Press Release of Intelligence Committee


Intelligence Committee Announces Hearings Into Failed Christmas Day Terrorism Attack
Press Contact: 
Gil Duran (Feinstein)
Shana Marchio (Bond)

Created date

Thursday, December 31, 2009


Washington, D.C. – Senators Dianne Feinstein (D-Calif.) and Kit Bond (R-Mo.), Chairman and Vice Chairman of the Senate Select Committee on Intelligence, announced today that the committee will conduct hearings on the attempted Christmas Day terrorist attack on Northwest Flight 253.
 As part of the investigation, the committee will collect all intelligence related to Umar Farouk Abdulmutallab held by various intelligence agencies in order to determine who had what, and how the information was handled. In addition, the committee will review national security policies on sharing information and terrorist watchlisting.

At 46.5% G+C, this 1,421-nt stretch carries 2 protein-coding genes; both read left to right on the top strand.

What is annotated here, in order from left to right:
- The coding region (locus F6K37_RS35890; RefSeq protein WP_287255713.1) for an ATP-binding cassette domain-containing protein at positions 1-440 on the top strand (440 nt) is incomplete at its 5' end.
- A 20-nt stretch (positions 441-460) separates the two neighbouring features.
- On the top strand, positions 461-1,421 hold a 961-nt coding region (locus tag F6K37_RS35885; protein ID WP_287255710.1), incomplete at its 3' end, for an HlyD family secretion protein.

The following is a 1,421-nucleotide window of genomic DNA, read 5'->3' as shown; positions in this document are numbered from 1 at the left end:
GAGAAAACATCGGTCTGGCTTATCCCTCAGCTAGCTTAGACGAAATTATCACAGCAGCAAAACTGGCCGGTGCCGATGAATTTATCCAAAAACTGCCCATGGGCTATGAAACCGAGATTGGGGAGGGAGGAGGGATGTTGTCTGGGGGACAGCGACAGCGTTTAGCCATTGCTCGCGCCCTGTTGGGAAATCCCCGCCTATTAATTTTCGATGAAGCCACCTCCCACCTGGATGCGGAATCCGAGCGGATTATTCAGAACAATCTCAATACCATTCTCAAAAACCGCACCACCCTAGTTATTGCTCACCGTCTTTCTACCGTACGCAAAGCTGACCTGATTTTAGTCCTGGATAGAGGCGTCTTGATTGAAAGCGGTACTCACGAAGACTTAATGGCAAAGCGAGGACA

Senator Feinstein decided to conduct these hearings after consultation with Vice Chairman Bond. The hearings are scheduled to begin on January 21, but the committee’s investigation will start before that time.
“The Christmas Day incident revealed some serious failures in our nation’s system of security,” said Senator Feinstein. “As the New Year dawns, it is my hope that we can pause to remember how this nation – both Republicans and Democrats – put aside political differences and worked together after the 9/11 attacks. Christmas Day was a stark reminder, and we must heed it by working together with the President to take whatever steps are necessary to close the gaps in our system of defense. The Intelligence Committee’s investigation will be an important step in that process.”

"Somebody screwed up big time, that plane would have gone down if the suicide bomber was more competent or the passengers and crew were less heroic," said Senator Bond. "In our investigation we will be following the intelligence down the rabbit hole to see where the breakdown occurred and how to prevent this failure in the future."
The Committee has received its first briefing on this matter and will hold additional briefings and hearings until the facts are known and the Committee can consider recommendations to further improve our counterterrorism capabilities.